Media mergers hurt public

The FCC is holding a public hearing at 7:30 p.m. Thursday at Hamline University. All interested parties should attend.

In George Orwell’s “1984,” the Ministry of Truth constructed literature out of the same six plots. Modern society is not doing much better when it comes to broadcast media.

Concentrated into six media giants, they basically control what you watch, listen to and read. They decide what can be said and what cannot be said. Only the Federal Communications Commission has prevented them from owning every newspaper, radio and television station. The FCC is holding a public hearing at 7:30 p.m. Thursday at Hamline University’s Sundin Hall in St. Paul. It is important that all interested parties attend.

Surprised you haven’t heard anything about the meeting? Don’t be. Media giants have interests to protect. The hearing will focus on media consolidation and its effects. Media consolidation means the disappearance of independent and local media. It means the crippling of the free and diverse exchange of ideas.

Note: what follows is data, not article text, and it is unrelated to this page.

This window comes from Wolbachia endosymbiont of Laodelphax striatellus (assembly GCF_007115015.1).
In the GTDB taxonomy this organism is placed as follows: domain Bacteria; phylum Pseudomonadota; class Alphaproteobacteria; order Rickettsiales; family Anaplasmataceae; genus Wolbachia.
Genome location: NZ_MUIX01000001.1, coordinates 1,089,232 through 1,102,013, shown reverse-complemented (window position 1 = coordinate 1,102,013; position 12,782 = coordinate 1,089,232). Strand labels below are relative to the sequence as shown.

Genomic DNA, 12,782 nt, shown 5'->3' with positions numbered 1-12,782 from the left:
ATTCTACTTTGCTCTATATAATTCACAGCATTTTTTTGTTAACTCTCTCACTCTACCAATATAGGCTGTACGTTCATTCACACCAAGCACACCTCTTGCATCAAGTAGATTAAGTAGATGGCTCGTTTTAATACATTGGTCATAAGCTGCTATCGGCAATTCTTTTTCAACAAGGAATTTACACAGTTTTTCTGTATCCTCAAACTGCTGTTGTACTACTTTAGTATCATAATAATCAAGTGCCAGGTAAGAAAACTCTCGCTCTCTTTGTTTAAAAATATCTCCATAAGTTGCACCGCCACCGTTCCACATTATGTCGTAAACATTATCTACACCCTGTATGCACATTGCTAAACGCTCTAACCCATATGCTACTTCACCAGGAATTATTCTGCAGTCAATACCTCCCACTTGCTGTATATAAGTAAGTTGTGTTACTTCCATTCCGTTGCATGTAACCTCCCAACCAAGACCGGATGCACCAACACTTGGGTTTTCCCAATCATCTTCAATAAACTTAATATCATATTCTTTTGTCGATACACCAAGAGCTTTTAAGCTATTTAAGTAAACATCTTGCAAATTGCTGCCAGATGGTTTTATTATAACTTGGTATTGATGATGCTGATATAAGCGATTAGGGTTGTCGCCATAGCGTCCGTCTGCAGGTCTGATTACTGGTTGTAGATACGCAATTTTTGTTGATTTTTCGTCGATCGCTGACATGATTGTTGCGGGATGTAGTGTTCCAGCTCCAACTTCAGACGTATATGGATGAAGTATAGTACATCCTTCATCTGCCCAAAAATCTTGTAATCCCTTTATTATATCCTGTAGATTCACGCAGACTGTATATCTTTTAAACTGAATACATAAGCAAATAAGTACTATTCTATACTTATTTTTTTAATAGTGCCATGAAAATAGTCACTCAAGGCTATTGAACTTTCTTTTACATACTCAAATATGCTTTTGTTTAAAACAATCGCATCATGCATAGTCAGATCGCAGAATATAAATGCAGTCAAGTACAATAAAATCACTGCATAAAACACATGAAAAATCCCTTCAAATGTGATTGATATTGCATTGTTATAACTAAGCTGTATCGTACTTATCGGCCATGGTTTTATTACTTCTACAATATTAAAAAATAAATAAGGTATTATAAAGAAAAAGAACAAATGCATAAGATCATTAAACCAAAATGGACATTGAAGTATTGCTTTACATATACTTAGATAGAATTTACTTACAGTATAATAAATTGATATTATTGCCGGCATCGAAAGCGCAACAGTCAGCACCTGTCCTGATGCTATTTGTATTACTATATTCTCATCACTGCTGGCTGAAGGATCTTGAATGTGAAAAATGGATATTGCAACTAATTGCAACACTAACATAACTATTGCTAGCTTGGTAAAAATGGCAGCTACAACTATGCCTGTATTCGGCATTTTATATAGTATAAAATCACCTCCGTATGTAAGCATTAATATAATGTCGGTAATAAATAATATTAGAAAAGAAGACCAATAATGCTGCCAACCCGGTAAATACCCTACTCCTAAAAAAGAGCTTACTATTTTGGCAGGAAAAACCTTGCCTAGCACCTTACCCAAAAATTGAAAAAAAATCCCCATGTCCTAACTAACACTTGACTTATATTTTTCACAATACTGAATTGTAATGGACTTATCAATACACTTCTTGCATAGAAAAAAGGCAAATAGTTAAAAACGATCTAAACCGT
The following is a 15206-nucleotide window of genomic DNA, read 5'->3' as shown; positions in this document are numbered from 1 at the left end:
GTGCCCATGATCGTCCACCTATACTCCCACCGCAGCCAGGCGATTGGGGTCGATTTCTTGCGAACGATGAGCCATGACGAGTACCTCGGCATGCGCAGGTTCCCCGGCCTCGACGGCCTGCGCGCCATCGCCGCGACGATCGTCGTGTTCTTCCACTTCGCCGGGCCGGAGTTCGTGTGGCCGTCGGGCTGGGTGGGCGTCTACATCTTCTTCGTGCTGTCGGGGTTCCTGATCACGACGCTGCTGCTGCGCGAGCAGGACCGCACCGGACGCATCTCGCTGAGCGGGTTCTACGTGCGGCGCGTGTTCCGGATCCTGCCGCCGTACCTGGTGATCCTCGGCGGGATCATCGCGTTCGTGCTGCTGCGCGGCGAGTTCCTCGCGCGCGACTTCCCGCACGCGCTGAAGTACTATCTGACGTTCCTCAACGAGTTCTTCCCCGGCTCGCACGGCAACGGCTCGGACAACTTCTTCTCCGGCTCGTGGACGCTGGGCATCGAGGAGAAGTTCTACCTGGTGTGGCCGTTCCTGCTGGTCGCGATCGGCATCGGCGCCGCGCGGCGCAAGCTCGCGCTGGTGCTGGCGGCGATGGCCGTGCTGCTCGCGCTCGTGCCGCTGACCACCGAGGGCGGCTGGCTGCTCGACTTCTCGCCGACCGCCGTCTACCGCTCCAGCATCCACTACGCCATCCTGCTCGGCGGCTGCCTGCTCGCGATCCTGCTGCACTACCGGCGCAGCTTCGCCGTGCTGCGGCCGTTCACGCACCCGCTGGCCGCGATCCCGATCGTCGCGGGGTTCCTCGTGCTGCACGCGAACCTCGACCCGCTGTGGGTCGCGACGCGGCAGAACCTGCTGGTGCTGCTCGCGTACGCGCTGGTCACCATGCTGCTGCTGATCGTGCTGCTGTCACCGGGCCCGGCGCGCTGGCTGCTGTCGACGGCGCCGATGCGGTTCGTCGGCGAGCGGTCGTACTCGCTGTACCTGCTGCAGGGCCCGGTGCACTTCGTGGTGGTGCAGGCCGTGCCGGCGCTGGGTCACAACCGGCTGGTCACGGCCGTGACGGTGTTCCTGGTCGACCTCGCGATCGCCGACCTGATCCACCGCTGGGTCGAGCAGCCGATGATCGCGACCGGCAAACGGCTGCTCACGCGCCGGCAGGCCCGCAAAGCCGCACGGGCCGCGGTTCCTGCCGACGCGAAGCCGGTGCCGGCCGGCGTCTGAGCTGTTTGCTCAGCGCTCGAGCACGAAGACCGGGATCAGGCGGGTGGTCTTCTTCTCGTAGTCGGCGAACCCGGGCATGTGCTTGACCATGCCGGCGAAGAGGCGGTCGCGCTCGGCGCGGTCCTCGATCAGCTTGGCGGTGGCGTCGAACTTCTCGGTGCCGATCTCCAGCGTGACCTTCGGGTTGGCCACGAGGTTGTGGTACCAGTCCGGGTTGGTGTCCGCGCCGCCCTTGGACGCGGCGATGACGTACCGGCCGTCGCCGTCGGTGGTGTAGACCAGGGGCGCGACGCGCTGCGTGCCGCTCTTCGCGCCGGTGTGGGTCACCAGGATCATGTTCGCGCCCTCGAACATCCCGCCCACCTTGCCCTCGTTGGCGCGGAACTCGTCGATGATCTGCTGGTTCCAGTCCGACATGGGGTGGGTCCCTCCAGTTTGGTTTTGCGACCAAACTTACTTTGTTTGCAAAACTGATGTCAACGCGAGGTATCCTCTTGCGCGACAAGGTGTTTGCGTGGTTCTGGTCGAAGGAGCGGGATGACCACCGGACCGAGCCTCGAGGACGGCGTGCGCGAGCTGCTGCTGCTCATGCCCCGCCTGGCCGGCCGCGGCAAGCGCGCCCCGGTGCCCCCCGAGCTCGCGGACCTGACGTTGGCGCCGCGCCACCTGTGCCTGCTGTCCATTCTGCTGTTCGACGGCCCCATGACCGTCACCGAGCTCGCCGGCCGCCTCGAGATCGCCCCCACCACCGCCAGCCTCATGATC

It is that market of ideas that is essential to a functioning democracy. The media consolidation is most obvious with that of Clear Channel, which with the passage of the 1996 Telecommunications Act quickly gobbled up more than 1,200 radio stations, thousands of billboards and hundreds of music venues. The public is now left with starving music scenes, robot disc jockeys and bland repetitive radio play.

There are many aspects of media consolidation being discussed at the hearing. All of them are important. But we only have the space to address that of newspaper cross-ownership. In the past, media companies were not allowed to own the television station and the newspaper in the same town. Now, that rule is up for the fight. The ending of the cross-ownership rule will at least mean one thing: the end of the newspaper as an in-depth source of reporting. Traditionally, the public has turned to television for the news.

Quality is diminished, local news and investigative journalism disappear, differing points of view vanish, community service becomes an afterthought and jobs are eliminated. All are sacrificed in an incessant drive for ever-higher profits.